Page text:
Socialist Worker

Police forced to apologise for telling disabled woman to stop sitting on bench

by Sadie Robinson
Issue No. 2701

The police have had to apologise to Kiki

The police have had to apologise to Kiki


Police in Scotland have been forced to apologise after an officer told a disabled woman she couldn’t sit on a park bench.

Kiki was in Queen’s Park in Glasgow with her son, who has autism, on Tuesday. “We’ve been going to the park every day partly to create a new routine for him,” Kiki told Socialist Worker.

“He has been unsettled because his routine has been disrupted. And he needs daily exercise, otherwise he will be hyper. But because I have mobility problems, the only way I can take him is if I can sit down.”

Kiki said the benches in the park aren’t taped up and that there is “no indication” that they shouldn’t be used.

“On this particular day the police shouted to me that I can’t sit down and we have to move,” she said. “I explained that I had a disability. He could see I had a walking stick and a child with me.

“He said it doesn’t matter, it’s the same for everybody. But it’s not the same for everybody because not everybody needs to sit down.

“I took it as basically saying disabled people can’t enter the park.”

Kikis son has been unsettled by the change in his routine

Kiki's son has been unsettled by the change in his routine


Guidelines in Scotland say that people should observe social distancing when out of their homes. But police later told Kiki that the officer was wrong to say she could not sit on a bench.

“I’ve seen the guidelines,” she said. “And how some officers are interpreting them is way over the top.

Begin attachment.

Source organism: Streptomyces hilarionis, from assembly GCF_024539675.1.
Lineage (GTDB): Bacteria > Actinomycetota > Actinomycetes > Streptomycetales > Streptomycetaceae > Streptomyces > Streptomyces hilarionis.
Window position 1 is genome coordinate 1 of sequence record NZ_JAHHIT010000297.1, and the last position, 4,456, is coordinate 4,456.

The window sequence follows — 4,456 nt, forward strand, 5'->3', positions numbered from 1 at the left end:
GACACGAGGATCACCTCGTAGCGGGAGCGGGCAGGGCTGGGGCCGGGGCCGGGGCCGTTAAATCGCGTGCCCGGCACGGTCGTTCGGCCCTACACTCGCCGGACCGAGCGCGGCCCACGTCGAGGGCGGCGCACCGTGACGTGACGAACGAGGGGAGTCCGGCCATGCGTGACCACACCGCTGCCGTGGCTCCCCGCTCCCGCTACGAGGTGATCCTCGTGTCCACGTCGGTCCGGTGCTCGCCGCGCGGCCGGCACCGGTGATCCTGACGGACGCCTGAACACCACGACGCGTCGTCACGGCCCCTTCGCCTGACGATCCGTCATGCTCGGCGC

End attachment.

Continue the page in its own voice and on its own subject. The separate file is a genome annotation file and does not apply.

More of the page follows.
“I put a complaint in with Police Scotland and heard back the next day. The officer I spoke to apologised for the behaviour of the officer.”

Kiki said the problem is that many people don’t know what they are allowed to do. And for people with disabilities or other additional needs, this can cause stress.

“There are people sitting in their homes who are blind who think they can’t go out at all,” she said. “Adults who have additional needs such as autism or ADHD aren’t fully understanding the guidelines. Many feel quite fearful of going out. A lot of people live on their own and are not getting support.”

Kiki said the government needs to be much clearer about what people’s rights are – and take disabled people into account. “The confusion is causing people quite a lot of anxiety,” she said.

“You’re not hearing anything from the government about people with disabilities or additional needs. The fact that there’s this oversight just shows how it’s kind of an afterthought.

“As if this is just a small part of society that doesn’t really matter – that’s what it comes across as.”

Kiki is the second disabled woman to complain about police behaviour in Queen’s Park. Lauren, who suffers from Ehlers-Danlos syndrome, said officers asked her to leave the park after she stopped for a rest on a bench.

You’re not hearing anything from the government about people with disabilities or additional needs. The fact that there’s this oversight just shows how it’s kind of an afterthought.

Kiki said it is only a minority of cops who are taking a heavy-handed approach to the coronavirus regulations. But she warned it could have a big impact.

“I feel wary of going back to the same park but I also feel indignant,” she said. “It’s my human right to sit down. But not everyone will realise that, and they might just not go out again.

“If anyone has a similar experience, I would encourage them to take the officer’s registration number and name, and make a complaint.”


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